Memory cards fall in line with other tiny must-haves that you might just forget. Luckily, it’s easy to stock up on a few of the SanDisk Extreme Pro memory cards. The brand’s most powerful SD UHS-I memory card is perfect for recording 4K UHD video, as well as capturing action shots (shot speeds up to 90MB/s, and UHS Speed Class 3) in stunning high-resolution. Because your pace doesn’t let up after you leave the set, SanDisk Pro delivers up to 170MB/s transfer speeds for a faster postproduction workflow. You might also want to add an external hard drive to your shopping cart, and be sure to check out our list of essentials for video editing.
Of course, you’ll need something to carry all of your gear around. The multifunctional Adventure Bag from Shimoda has easily accessible compartments on the rear and sides. The adjustable torso height makes it suitable for adults of different heights, plus it’s waterproof, sturdy, and can withstand the rain, mud, and a range of camera lenses. For more options, see our list of best camera bags.
At less than a quarter of the cost of more expensive options such as the Lectrosonics ZS-LRLT, these portable microphones are a fantastic bargain while still providing professional quality sound. Sennheiser prioritized portability on these models, and the result is some highly portable, stripped-down gear that records some excellent, omnidirectional sound. Looking for more variety? Check out our roster of best microphones.
If you’re on a tight budget (nobody gets into documentaries for the cash), the Movo Photo WMIC70 is an unbelievable option for recording audio. This wireless lavalier system costs less than the boom pole on many larger productions, but still produces sound that is clear enough to tell high quality, honest stories. By definition, documentary is one of the most accessible genres of filmmaking, so these make a great gift for someone who is just beginning to explore the craft.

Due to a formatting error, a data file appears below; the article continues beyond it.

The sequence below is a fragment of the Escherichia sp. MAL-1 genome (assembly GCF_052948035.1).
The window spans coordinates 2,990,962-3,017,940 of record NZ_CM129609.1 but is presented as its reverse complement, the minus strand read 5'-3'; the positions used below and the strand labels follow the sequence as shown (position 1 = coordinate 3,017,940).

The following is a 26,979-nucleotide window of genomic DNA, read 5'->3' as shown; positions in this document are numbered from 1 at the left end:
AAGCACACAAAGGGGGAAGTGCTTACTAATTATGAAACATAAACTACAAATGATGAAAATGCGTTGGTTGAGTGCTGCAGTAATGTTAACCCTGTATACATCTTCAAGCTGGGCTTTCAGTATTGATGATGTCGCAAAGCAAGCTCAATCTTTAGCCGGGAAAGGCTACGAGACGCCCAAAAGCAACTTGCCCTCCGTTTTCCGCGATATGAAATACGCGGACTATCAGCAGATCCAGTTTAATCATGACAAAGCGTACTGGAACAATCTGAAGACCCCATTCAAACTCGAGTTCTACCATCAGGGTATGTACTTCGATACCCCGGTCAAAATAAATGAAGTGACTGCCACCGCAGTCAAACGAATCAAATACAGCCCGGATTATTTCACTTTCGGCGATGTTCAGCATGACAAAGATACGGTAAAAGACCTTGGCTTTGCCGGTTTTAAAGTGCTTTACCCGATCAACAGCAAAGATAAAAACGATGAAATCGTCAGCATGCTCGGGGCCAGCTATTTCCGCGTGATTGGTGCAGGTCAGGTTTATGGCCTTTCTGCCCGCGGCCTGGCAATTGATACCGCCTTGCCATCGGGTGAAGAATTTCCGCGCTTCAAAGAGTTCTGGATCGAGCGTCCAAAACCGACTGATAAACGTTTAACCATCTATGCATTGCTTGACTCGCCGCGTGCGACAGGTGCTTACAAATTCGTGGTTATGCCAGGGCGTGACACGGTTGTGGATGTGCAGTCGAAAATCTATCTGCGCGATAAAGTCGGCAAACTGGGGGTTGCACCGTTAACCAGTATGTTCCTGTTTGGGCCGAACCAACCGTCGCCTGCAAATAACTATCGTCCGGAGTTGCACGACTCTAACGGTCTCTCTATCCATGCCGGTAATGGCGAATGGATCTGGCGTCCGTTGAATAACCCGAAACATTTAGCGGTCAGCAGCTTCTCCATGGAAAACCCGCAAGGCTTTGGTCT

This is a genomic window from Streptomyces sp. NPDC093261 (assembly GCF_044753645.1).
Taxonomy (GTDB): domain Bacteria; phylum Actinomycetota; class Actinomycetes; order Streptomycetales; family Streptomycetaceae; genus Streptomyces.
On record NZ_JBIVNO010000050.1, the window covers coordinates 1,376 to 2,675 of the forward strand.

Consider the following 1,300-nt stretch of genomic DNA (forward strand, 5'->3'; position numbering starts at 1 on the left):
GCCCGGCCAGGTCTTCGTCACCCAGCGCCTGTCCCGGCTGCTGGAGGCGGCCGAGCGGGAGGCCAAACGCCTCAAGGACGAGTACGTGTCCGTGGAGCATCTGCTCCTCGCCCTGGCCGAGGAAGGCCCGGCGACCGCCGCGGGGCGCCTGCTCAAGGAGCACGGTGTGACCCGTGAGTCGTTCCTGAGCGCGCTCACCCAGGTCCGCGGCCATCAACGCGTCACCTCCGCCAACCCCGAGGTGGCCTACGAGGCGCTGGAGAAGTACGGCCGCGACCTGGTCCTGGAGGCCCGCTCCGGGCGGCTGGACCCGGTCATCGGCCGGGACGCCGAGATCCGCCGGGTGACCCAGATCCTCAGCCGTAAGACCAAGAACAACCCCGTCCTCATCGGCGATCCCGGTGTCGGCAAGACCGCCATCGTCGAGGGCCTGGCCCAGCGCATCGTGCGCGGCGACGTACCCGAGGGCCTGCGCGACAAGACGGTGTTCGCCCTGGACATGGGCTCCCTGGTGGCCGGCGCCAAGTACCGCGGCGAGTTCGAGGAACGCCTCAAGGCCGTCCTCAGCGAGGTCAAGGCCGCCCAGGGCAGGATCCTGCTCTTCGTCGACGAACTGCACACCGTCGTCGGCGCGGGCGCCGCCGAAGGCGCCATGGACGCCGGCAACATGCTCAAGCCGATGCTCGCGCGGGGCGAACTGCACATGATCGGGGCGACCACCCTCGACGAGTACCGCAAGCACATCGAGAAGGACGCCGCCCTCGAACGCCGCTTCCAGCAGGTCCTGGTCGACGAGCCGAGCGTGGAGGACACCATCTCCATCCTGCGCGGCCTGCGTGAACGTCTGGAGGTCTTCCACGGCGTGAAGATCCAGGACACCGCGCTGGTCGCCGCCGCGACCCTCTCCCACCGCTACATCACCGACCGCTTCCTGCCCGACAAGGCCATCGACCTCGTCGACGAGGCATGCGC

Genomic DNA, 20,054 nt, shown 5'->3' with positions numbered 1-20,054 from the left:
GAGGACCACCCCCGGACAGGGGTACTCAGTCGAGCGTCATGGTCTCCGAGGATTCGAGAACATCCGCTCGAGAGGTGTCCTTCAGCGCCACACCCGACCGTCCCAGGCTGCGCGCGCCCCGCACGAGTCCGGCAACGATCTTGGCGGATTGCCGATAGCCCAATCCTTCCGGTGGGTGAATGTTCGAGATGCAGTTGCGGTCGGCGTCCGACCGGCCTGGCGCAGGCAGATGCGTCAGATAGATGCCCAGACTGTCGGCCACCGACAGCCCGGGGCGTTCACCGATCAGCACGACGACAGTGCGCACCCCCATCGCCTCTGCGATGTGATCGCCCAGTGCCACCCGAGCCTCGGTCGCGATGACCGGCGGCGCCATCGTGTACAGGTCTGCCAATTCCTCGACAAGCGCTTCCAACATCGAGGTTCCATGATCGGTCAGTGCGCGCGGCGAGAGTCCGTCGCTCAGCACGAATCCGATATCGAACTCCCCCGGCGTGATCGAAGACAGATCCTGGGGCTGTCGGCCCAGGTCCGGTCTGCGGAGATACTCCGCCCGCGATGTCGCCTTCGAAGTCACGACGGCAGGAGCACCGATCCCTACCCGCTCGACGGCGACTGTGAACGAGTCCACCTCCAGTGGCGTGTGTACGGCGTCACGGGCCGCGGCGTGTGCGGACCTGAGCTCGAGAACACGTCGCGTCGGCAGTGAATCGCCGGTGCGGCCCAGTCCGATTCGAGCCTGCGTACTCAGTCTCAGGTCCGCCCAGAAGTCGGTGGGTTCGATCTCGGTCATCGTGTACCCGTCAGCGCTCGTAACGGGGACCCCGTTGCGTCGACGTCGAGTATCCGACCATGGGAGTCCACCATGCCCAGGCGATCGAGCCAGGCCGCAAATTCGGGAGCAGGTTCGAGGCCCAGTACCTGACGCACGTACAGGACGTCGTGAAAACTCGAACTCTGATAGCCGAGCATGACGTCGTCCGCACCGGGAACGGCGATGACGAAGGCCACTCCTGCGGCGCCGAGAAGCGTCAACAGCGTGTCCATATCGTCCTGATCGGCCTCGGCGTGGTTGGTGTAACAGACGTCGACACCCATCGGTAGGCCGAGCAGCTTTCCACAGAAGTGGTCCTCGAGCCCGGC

Tripods work well for interviews, but when you’re trying to capture history as it happens, you need the flexibility to move with the action. While there are a variety of stabilizers available to filmmakers (check out some of our favorites here), mounting your camera on your shoulder is one of the best options for documentary filmmakers. And during long documentary shoots where you don’t have the luxury of pausing, weight is of the utmost importance. This DSLR shoulder rig kit is one of the lightest options on the market, making it an easy choice for people shooting documentaries. Pick one up today and your joints will thank you.
Documentary filmmakers often rely on camcorders for their ease of use and extremely long battery life. And if you don’t have the luxury of taking long breaks to reset and charge batteries, these are fantastic options. The Sony XDCAM PXW-FS7 is one of the smoothest camcorders you can find, and while it may be outside the budget of some amateur filmmakers, professionals can vouch for the fact that it’s one of the best values on the high-end market. It can shoot 4K at up to 60FPS, and can go quite a bit higher if you add aftermarket accessories. This means you can also use it for non-documentary projects and it’ll more than hold its own. Many filmmakers who use camcorders are happy to sacrifice the “cinematic look” in exchange for increased ease of use, but the incredible resolution on this Sony camera means you never even have to choose between the two.